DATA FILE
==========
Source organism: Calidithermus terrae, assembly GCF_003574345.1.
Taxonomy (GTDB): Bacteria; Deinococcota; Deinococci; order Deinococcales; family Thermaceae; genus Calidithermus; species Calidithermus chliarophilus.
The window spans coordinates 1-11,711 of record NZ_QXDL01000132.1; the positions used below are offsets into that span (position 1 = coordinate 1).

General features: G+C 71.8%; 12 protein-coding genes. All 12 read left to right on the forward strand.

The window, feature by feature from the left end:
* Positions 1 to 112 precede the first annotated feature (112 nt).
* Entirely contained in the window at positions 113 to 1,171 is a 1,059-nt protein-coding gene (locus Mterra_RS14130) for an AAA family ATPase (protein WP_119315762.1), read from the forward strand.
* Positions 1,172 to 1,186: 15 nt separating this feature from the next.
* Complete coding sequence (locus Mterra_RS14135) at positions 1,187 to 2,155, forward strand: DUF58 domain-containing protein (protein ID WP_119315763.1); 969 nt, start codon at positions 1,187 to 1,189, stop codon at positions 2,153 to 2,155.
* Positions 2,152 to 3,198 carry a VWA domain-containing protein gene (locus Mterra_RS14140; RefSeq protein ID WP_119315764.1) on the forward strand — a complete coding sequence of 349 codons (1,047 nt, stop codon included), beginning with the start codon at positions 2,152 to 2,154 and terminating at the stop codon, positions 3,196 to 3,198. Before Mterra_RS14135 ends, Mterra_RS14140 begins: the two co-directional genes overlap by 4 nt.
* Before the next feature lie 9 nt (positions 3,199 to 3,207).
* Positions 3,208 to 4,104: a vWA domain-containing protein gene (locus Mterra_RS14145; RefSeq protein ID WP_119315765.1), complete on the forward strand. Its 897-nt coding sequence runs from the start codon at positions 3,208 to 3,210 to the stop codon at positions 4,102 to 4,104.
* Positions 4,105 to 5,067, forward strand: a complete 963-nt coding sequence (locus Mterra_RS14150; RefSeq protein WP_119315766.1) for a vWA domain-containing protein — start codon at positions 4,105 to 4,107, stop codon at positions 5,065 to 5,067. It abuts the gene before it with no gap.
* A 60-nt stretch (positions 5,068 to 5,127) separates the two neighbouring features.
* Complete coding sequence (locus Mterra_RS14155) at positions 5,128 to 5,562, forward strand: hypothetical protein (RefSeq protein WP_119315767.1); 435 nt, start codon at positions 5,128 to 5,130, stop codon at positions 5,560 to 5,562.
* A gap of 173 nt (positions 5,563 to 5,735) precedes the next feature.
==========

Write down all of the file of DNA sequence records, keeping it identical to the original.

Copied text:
Source organism: Calidithermus terrae, assembly GCF_003574345.1.
Taxonomy (GTDB): Bacteria; Deinococcota; Deinococci; order Deinococcales; family Thermaceae; genus Calidithermus; species Calidithermus chliarophilus.
The window spans coordinates 1-11,711 of record NZ_QXDL01000132.1; the positions used below are offsets into that span (position 1 = coordinate 1).

General features: G+C 71.8%; 12 protein-coding genes. All 12 read left to right on the forward strand.

The window, feature by feature from the left end:
* Positions 1 to 112 precede the first annotated feature (112 nt).
* Entirely contained in the window at positions 113 to 1,171 is a 1,059-nt protein-coding gene (locus Mterra_RS14130) for an AAA family ATPase (protein WP_119315762.1), read from the forward strand.
* Positions 1,172 to 1,186: 15 nt separating this feature from the next.
* Complete coding sequence (locus Mterra_RS14135) at positions 1,187 to 2,155, forward strand: DUF58 domain-containing protein (protein ID WP_119315763.1); 969 nt, start codon at positions 1,187 to 1,189, stop codon at positions 2,153 to 2,155.
* Positions 2,152 to 3,198 carry a VWA domain-containing protein gene (locus Mterra_RS14140; RefSeq protein ID WP_119315764.1) on the forward strand — a complete coding sequence of 349 codons (1,047 nt, stop codon included), beginning with the start codon at positions 2,152 to 2,154 and terminating at the stop codon, positions 3,196 to 3,198. Before Mterra_RS14135 ends, Mterra_RS14140 begins: the two co-directional genes overlap by 4 nt.
* Before the next feature lie 9 nt (positions 3,199 to 3,207).
* Positions 3,208 to 4,104: a vWA domain-containing protein gene (locus Mterra_RS14145; RefSeq protein ID WP_119315765.1), complete on the forward strand. Its 897-nt coding sequence runs from the start codon at positions 3,208 to 3,210 to the stop codon at positions 4,102 to 4,104.
* Positions 4,105 to 5,067, forward strand: a complete 963-nt coding sequence (locus Mterra_RS14150; RefSeq protein WP_119315766.1) for a vWA domain-containing protein — start codon at positions 4,105 to 4,107, stop codon at positions 5,065 to 5,067. It abuts the gene before it with no gap.
* A 60-nt stretch (positions 5,068 to 5,127) separates the two neighbouring features.
* Complete coding sequence (locus Mterra_RS14155) at positions 5,128 to 5,562, forward strand: hypothetical protein (RefSeq protein WP_119315767.1); 435 nt, start codon at positions 5,128 to 5,130, stop codon at positions 5,560 to 5,562.
* A gap of 173 nt (positions 5,563 to 5,735) precedes the next feature.